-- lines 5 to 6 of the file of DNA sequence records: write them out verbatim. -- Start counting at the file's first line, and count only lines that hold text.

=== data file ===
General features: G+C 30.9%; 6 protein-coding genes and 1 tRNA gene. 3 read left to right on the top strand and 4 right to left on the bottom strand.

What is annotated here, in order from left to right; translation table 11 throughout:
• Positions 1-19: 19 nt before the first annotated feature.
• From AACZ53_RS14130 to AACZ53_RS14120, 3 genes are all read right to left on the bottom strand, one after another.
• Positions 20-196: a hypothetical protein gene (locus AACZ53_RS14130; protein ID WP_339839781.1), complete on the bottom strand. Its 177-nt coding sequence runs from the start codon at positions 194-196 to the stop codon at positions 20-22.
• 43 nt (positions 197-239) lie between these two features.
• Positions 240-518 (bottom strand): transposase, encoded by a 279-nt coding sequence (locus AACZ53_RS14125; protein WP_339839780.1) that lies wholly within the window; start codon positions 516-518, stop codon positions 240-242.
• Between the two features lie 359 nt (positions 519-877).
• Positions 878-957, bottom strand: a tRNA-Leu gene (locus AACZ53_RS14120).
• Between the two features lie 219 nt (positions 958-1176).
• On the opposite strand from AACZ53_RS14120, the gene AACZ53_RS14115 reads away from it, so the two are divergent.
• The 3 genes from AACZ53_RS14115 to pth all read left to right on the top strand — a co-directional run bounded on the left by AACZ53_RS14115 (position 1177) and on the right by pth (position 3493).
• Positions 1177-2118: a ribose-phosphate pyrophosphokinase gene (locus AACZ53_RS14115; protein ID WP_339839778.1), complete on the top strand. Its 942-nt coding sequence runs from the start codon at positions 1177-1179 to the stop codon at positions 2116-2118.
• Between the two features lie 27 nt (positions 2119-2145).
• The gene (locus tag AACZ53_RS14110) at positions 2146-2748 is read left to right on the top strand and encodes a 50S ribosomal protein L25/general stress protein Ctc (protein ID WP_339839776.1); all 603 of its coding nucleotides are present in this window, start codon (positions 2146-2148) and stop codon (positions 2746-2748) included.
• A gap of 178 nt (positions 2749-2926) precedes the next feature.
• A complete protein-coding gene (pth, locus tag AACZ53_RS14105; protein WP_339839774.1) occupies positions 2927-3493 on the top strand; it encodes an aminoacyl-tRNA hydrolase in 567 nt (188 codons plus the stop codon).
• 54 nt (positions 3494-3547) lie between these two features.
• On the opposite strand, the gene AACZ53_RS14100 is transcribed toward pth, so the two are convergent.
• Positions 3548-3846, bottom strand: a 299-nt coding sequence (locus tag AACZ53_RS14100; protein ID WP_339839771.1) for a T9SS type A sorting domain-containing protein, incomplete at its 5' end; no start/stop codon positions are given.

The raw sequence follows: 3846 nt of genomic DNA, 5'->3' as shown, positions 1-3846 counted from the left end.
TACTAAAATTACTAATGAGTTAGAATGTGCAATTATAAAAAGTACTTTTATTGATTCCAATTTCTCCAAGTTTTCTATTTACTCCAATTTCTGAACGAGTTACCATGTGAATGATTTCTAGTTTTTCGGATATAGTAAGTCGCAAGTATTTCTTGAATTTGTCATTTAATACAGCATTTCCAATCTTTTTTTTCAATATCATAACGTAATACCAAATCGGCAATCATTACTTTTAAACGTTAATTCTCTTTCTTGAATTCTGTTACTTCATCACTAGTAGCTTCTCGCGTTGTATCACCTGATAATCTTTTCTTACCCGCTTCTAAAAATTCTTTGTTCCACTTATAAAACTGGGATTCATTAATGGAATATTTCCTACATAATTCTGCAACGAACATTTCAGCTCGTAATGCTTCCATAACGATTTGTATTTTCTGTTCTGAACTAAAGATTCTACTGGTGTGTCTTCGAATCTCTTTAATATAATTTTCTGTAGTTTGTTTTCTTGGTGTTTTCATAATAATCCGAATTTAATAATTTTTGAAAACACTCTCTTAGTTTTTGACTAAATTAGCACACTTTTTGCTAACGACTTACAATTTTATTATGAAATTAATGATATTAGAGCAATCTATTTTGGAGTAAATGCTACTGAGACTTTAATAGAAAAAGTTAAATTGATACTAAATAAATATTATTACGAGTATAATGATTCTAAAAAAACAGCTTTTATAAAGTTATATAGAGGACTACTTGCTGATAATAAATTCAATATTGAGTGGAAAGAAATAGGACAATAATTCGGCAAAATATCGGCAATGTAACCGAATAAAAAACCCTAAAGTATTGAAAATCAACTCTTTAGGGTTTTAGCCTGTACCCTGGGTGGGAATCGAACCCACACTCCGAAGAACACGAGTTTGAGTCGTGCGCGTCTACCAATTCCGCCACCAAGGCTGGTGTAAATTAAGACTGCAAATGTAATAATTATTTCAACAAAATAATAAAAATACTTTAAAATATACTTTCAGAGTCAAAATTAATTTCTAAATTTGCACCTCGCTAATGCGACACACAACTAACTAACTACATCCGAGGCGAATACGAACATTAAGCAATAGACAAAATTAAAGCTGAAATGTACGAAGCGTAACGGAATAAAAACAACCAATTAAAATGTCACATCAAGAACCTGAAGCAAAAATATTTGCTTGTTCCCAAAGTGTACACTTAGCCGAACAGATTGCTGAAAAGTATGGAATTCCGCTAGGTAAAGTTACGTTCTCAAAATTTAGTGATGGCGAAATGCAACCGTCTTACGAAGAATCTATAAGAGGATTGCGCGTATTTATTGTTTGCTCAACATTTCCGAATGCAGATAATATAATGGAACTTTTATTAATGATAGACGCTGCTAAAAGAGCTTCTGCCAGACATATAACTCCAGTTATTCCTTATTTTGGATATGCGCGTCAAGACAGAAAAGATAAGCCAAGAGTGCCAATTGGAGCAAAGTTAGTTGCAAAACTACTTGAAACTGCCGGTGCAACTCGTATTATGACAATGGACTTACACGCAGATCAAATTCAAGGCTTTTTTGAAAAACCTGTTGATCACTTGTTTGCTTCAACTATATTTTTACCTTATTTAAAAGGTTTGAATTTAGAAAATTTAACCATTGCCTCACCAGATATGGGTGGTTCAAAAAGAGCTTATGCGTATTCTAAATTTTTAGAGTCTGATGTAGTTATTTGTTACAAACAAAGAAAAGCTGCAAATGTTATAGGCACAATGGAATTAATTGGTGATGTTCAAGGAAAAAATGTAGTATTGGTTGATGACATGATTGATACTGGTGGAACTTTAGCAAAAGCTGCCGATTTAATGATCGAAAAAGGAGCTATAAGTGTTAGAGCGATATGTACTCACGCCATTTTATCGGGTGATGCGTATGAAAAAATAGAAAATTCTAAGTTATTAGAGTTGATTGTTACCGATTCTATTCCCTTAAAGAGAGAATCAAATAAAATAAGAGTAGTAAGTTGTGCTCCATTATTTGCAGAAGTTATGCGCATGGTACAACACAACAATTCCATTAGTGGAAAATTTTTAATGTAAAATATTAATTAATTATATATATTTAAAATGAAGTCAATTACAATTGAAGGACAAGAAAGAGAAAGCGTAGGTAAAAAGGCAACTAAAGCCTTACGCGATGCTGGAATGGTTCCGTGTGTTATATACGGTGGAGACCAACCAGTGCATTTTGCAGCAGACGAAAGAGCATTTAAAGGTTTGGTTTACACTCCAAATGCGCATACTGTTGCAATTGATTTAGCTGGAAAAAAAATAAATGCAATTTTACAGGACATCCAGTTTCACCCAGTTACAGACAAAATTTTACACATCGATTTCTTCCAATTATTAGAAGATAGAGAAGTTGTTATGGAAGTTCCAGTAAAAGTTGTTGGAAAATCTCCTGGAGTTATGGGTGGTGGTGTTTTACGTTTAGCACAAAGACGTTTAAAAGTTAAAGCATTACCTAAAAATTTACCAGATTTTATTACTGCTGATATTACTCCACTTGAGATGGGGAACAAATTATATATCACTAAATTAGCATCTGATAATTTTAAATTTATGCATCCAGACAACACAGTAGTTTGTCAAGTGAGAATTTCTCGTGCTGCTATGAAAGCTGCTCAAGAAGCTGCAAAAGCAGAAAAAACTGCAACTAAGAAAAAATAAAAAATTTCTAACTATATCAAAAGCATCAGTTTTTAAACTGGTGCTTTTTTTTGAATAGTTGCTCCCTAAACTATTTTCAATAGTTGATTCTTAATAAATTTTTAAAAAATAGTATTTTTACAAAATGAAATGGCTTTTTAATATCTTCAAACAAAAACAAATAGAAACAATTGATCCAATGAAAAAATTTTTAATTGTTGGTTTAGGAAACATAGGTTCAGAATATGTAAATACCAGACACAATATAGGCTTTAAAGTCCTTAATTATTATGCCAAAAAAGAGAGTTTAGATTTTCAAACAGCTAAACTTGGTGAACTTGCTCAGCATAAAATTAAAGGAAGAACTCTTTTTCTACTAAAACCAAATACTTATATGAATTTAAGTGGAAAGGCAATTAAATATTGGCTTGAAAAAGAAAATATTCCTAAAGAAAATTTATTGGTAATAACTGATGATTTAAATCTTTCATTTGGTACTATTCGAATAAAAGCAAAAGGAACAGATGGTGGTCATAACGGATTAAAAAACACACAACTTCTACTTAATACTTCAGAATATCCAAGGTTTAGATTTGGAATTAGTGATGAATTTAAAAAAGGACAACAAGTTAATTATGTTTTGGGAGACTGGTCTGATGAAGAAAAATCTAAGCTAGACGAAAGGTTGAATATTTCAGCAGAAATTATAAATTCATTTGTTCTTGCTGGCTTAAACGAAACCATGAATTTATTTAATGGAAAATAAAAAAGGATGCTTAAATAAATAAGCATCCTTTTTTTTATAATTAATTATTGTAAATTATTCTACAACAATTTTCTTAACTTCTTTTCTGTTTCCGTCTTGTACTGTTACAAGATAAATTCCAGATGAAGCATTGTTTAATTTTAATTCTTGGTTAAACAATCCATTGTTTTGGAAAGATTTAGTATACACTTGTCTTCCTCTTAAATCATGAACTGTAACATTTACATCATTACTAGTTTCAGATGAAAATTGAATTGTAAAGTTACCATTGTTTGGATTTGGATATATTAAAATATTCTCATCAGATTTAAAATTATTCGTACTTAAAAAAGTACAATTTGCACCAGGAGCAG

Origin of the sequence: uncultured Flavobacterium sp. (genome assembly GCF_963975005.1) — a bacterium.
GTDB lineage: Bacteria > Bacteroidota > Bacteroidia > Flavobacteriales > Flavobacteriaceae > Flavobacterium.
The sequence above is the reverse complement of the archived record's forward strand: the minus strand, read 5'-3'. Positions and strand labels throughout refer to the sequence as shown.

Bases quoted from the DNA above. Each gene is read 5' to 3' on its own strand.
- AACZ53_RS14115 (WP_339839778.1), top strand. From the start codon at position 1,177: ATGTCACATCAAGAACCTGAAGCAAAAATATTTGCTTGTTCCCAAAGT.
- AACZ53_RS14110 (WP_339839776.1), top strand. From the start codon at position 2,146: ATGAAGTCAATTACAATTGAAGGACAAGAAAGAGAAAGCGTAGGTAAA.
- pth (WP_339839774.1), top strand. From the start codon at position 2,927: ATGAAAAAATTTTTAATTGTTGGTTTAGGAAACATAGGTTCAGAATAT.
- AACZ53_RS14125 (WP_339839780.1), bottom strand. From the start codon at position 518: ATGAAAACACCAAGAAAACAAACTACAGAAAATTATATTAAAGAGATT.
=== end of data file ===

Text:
• Positions 20-196: a hypothetical protein gene (locus AACZ53_RS14130; protein ID WP_339839781.1), complete on the bottom strand. Its 177-nt coding sequence runs from the start codon at positions 194-196 to the stop codon at positions 20-22.
• 43 nt (positions 197-239) lie between these two features.